Some books are without precedent; Jeffrey Eugenides’s Middlesex is one of those books. Published in 2002, nine years after his debut novel The Virgin Suicides was released, Middlesex is narrated by Cal Stephanides, a hermaphrodite of Greek descent who is raised as a girl in Grosse Point, Michigan, before undergoing surgery in puberty and living his adult life as a man.
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The term “musical legend” is applied far too liberally these days. And the irony is, of course, that those who are truly deserving of such accolades tend to be the least comfortable with embracing them. Kenny Edwards has been making considerable music since the mid ’60s.
Imagine a moment of low-grade, but daily, agony. It is time to put your child to bed. This is supposed to be a moment to bond, a moment to read a story, to support future literacy and your relationship. You believe in all that.
It just so happens that, with the holiday season fast upon us, a stack of gift-worthy publications has landed on The Independent‘s Books & Lectures desk. Perhaps your family has an uncle with a passion for American history, a mom enamored with Sting, or kids running around with senses of humor too advanced for their own good; whatever your relatives’ interests, someone’s certain to tear open the wrapping and find the perfect wintertime present in one of these new books.
Silent Theater: The Art of Edward Hopper by Walter Wells, recently published by Phaidon, is a comprehensive survey of the artist’s work that coincides with the major retrospective now at the National Gallery of Art in Washington, D.C. What is it about Hopper, the celebrated 20th-century American painter, that continues to capture the fascination of the American public?
Willard Thompson, author of Dream Helper, says it’s “really a very simple story.” In a sense, that’s true; the action moves right along and adheres very faithfully to the real history of the period from 1786 to the 1820s. However, the theme underlying this adventurous tale is more complex: the culture clash between Spanish soldiers, Franciscan priests, and the native Chumash Indians.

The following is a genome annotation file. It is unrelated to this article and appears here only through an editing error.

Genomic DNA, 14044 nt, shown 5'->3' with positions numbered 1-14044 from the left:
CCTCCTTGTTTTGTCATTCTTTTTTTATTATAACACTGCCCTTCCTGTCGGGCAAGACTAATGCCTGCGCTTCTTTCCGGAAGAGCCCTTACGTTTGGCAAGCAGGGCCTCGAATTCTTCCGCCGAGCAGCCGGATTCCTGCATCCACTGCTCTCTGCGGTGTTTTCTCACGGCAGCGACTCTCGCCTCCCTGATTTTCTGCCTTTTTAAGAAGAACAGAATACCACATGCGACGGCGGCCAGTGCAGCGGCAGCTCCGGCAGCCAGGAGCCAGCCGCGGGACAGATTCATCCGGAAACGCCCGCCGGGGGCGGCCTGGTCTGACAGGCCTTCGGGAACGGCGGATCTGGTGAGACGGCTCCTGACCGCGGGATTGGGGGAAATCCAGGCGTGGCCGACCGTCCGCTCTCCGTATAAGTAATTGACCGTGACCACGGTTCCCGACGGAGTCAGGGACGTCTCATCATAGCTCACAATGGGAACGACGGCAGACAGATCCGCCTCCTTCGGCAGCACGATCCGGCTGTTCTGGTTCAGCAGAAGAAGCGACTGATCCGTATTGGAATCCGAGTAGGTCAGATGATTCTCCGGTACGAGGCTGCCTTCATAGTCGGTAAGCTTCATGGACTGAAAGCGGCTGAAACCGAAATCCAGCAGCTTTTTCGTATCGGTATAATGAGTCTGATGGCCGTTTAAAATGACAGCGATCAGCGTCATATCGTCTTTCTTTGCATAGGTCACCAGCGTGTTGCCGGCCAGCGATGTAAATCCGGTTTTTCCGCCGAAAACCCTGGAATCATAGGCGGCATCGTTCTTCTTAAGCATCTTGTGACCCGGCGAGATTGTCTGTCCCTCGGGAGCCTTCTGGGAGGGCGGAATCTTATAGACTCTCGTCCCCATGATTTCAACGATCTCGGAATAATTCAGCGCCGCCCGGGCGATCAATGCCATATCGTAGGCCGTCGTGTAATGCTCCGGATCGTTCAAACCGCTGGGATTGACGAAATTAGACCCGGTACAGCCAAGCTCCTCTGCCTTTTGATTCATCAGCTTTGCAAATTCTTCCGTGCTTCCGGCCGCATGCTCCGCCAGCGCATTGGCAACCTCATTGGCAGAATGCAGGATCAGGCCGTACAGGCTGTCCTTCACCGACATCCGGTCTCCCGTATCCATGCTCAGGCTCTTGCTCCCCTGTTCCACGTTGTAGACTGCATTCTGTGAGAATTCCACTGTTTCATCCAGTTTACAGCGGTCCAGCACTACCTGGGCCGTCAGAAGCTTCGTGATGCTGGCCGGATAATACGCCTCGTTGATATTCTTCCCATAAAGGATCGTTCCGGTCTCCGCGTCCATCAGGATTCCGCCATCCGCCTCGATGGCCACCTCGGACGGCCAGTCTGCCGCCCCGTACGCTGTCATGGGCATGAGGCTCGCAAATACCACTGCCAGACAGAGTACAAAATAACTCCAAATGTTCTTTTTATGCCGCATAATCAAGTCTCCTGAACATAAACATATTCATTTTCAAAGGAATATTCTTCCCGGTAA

In the first essay of Sustainability: Radical Solutions Inspiring Hope, environmental writer Derrick Jensen makes an urgent comparison between the Holocaust and the death-by dams-of salmon in the Pacific Northwest.
Driving to meet Paul Portuges on a cool Sunday afternoon, I noticed a fan of birds opening wide, then closing, and taking off again, and thought-a metaphor for Portuges’s words in his new book of poetry, The Body Electric Journal (Plain View Press, 2007).
Lee Hamilton has one of the most interesting and impressive resumes in Washington. A former Democratic congressmember from Indiana, he was the vice chair of the 9/11 Commission and co-chaired the Iraq Study Group (also known as the Baker-Hamilton Commission). He is now the director of the Woodrow Wilson International Center for Scholars in Washington, D.C. We recently spoke by telephone.
B.H. Fairchild is the author of six books of poetry, including ,em>Local Knowledge, The Art of the Lathe, and Early Occult Memory Systems of the Lower Midwest. He has won numerous honors and awards for his poems, including an NEA Fellowship, the William Carlos Williams Award, and the California Book Award.